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In Memoriam: Colin Chase (1935-84)


A Remembrance by A.G. Rigg and Paul E. Szarmach

Colin Robert Chase, Associate Professor of English and a faculty member of St. Michael's College and the Centre for Medieval Studies, University of Toronto, died of cancer on October 13, 1984.

Born in Denver, Colorado in 1935, Chase received his B.A. at Harvard in 1956, and for five years attended a Jesuit seminary, studying classics and philosophy. He completed M.A. degrees at the University of St. Louis and

Johns Hopkins University in 1962 and 1964, and his Ph.D. at the University of Toronto in 1971. Chase started at University of Toronto as a part-time instructor in 1967 and became assistant professor in 1971 and associate professor four years later. His promotion to professor was under way this autumn.

Chase was known for his work on Old English and Anglo-Latin literature. He was chairman of the Centre's Medieval Latin Committee from 1977 to 1984, and one of its most active and dedicated teaching members. His principal research interest was in the Pre-Conquest literature of England. He wrote eight articles, including the forthcoming essays on "Beowulf , Bede and St. Oswine: the Hero's Pride in Old English Hagiography" and "Source Study as a Trick with Mirrors: Annihilation of Meaning in the OE 'Mary of Egypt'." He contributed articles to

the Dictionary of the Middle Ages on Anglo-Saxon and Latin subjects and wrote reviews for several journals. He was the chief reviewer of the Beowulf section in OEN's The Year's Work in Old English Studies, offering his balanced judgment since 1976 on the dozens of articles and books written annually in this important sub-field. His major pUblications were his scholarly edition of Two Alcuin Letter-Books and the edited collection, The Dating of Beowulf. Chase's interest in teaching was evident from the wide variety of courses he taught, the numbers of students he supervised on the doctoral level, and his active contributions to three videotapes produced by the Toronto Media Centre, most notably the popular "The Sutton-Hoo Ship-Burial." At his death he was working on a comprehensive study of the lives of the saints and had begun a new series of editions of Pre-Conquest saints' lives. He was an administrative committee member of the project to revise Ogilvy's Books Known to the English.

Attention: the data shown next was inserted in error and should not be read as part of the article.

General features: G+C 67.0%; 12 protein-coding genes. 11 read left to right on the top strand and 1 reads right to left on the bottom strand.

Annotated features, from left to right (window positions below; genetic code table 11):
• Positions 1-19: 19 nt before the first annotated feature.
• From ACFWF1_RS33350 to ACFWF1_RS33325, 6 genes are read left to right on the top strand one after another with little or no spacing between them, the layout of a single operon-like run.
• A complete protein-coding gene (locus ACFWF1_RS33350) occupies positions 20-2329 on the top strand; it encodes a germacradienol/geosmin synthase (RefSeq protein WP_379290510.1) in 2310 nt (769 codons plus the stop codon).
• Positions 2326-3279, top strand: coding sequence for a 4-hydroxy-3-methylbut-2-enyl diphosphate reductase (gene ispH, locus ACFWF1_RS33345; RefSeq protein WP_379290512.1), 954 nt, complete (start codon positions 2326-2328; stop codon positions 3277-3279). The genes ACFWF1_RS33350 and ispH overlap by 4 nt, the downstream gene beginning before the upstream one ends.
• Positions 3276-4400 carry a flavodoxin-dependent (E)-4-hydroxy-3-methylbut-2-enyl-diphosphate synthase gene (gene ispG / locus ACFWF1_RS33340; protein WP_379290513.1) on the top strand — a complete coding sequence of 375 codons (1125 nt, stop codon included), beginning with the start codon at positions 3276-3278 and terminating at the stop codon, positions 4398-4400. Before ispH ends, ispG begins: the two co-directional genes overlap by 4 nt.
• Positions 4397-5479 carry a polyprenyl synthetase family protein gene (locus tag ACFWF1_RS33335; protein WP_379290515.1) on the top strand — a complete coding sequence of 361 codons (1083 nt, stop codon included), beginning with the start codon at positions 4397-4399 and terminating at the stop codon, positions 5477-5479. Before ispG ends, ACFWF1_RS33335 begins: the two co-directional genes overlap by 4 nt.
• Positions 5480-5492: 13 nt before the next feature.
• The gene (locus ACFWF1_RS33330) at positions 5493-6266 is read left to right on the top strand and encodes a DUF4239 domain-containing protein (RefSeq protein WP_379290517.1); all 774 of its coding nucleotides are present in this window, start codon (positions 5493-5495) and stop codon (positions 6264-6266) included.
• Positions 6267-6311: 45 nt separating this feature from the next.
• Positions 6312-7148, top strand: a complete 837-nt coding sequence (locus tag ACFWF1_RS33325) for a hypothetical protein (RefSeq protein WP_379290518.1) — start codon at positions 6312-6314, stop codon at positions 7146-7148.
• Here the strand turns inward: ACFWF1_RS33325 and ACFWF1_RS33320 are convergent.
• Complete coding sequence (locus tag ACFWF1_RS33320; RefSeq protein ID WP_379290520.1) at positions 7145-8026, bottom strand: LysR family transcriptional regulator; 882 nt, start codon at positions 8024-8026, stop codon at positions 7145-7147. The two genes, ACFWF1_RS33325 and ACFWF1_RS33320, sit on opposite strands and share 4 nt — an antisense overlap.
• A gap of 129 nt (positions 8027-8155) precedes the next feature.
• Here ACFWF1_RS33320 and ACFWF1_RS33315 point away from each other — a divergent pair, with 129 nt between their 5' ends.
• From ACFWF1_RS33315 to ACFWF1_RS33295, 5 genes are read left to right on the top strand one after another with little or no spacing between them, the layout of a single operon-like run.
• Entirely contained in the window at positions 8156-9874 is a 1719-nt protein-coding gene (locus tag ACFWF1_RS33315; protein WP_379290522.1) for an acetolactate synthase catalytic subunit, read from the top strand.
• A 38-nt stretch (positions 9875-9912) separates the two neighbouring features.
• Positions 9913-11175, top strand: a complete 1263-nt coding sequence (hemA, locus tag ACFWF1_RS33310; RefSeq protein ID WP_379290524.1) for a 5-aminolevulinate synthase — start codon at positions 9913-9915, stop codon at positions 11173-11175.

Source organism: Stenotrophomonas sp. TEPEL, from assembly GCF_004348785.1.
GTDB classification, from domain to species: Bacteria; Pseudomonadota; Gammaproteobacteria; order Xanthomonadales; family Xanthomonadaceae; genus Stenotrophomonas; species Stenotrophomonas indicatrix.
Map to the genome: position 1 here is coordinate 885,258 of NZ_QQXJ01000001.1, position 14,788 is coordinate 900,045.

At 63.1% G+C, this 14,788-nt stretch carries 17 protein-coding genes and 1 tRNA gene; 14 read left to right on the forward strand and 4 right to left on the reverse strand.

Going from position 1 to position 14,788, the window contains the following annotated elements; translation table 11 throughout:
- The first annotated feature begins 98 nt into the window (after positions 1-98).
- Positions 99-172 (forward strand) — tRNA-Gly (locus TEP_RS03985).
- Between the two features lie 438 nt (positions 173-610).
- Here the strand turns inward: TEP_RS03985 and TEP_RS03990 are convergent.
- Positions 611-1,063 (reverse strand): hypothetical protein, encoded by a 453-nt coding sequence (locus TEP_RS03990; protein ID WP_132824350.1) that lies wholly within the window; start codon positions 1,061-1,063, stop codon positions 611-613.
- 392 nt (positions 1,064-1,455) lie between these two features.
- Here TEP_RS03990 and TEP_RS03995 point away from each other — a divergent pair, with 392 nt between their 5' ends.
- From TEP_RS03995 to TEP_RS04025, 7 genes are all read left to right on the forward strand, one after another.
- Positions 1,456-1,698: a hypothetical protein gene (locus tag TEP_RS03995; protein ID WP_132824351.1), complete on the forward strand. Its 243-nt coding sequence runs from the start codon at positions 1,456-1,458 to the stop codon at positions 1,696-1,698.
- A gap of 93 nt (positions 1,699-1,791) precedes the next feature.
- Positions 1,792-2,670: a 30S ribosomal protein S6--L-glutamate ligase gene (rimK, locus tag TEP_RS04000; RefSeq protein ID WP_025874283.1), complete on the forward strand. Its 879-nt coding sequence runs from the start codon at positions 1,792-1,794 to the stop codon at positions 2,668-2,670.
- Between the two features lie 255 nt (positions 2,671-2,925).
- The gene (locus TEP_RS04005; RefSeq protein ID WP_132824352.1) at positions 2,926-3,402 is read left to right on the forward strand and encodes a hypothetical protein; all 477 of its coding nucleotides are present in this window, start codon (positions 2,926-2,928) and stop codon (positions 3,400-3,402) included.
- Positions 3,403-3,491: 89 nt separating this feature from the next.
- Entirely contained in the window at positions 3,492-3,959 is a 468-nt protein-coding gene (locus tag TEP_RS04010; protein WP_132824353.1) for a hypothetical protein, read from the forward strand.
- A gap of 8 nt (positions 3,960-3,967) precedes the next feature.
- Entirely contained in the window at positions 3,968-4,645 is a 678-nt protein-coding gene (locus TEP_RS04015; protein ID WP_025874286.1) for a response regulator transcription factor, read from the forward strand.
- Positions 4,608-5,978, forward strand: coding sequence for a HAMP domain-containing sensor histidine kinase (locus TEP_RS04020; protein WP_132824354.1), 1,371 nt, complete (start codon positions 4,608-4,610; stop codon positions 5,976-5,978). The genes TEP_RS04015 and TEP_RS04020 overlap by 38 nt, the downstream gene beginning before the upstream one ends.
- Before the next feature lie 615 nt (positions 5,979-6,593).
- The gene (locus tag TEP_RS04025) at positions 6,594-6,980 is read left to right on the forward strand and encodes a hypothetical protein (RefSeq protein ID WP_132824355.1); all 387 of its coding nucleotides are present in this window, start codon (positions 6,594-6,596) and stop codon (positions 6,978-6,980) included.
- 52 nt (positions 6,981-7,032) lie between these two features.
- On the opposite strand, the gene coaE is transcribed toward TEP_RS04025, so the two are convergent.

He maintained close contact with the Roman Catholic Church, in which he was a Deacon and an active participant in the diaconate training program. Theater also held a great interest for Chase. His acting ability (which almost led to a stage career) was evident in many amateur roles on campus.

Colin is survived by his wife Joyce and his children Deirdre, Robert, Tim, Mary, and Patrick.

A memorial fund has been established in Colin's name with the purpose of promoting medieval studies. The precise use of the fund will depend on the amount of money generated and will be decided by a committee of the Centre for Medieval Studies consisting at present of Joyce Chase, Stan McLellan, George Rigg, Michael Sheehan, and Elizabeth Stevens. Suggestions have included travel bursaries for students, pUblication subventions, book purchases, and a memorial lecture. In the meantime, an annual donation to the Centre for a student award (currently amounting to $2000 per annum) has been renamed "The Colin Chase Award." The memorial fund will be administered by the University of Toronto's Office of Private Funding, which will issue tax-deductible receipts. Cheques should be made payable to the Colin Chase Memorial Fund (University of Toronto) and mailed directly to the Office of Private Funding, University of Toronto, Toronto, Ontario, M5S 1A1. We hope that the Fund will be a lasting commemoration of Colin and his work.

OEN 18.2 (1985): 18.